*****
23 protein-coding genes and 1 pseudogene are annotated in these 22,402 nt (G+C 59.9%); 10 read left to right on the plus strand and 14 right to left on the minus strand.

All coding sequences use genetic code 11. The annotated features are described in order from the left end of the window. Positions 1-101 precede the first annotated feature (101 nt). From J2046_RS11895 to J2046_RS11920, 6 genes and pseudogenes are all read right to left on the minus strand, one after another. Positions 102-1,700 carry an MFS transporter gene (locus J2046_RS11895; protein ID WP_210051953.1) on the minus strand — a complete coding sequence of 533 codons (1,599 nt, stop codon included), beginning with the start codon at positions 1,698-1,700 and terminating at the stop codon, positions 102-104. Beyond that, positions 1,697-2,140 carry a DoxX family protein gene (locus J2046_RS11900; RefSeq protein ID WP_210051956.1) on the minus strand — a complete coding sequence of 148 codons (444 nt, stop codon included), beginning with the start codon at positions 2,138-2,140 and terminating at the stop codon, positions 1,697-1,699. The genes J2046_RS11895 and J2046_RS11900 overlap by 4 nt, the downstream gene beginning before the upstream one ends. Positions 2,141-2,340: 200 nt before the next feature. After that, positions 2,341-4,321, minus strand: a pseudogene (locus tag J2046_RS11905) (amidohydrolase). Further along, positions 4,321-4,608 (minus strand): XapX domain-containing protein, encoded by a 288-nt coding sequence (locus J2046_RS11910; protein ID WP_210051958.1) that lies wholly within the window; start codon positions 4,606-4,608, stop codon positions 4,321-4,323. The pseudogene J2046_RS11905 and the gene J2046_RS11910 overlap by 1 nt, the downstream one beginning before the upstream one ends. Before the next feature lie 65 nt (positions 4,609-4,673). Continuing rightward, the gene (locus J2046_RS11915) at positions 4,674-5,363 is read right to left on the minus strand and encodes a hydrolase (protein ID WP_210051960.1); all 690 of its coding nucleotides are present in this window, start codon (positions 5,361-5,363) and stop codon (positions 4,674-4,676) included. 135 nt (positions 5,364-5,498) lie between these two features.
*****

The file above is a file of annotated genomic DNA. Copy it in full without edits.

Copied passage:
23 protein-coding genes and 1 pseudogene are annotated in these 22,402 nt (G+C 59.9%); 10 read left to right on the plus strand and 14 right to left on the minus strand.

All coding sequences use genetic code 11. The annotated features are described in order from the left end of the window. Positions 1-101 precede the first annotated feature (101 nt). From J2046_RS11895 to J2046_RS11920, 6 genes and pseudogenes are all read right to left on the minus strand, one after another. Positions 102-1,700 carry an MFS transporter gene (locus J2046_RS11895; protein ID WP_210051953.1) on the minus strand — a complete coding sequence of 533 codons (1,599 nt, stop codon included), beginning with the start codon at positions 1,698-1,700 and terminating at the stop codon, positions 102-104. Beyond that, positions 1,697-2,140 carry a DoxX family protein gene (locus J2046_RS11900; RefSeq protein ID WP_210051956.1) on the minus strand — a complete coding sequence of 148 codons (444 nt, stop codon included), beginning with the start codon at positions 2,138-2,140 and terminating at the stop codon, positions 1,697-1,699. The genes J2046_RS11895 and J2046_RS11900 overlap by 4 nt, the downstream gene beginning before the upstream one ends. Positions 2,141-2,340: 200 nt before the next feature. After that, positions 2,341-4,321, minus strand: a pseudogene (locus tag J2046_RS11905) (amidohydrolase). Further along, positions 4,321-4,608 (minus strand): XapX domain-containing protein, encoded by a 288-nt coding sequence (locus J2046_RS11910; protein ID WP_210051958.1) that lies wholly within the window; start codon positions 4,606-4,608, stop codon positions 4,321-4,323. The pseudogene J2046_RS11905 and the gene J2046_RS11910 overlap by 1 nt, the downstream one beginning before the upstream one ends. Before the next feature lie 65 nt (positions 4,609-4,673). Continuing rightward, the gene (locus J2046_RS11915) at positions 4,674-5,363 is read right to left on the minus strand and encodes a hydrolase (protein ID WP_210051960.1); all 690 of its coding nucleotides are present in this window, start codon (positions 5,361-5,363) and stop codon (positions 4,674-4,676) included. 135 nt (positions 5,364-5,498) lie between these two features.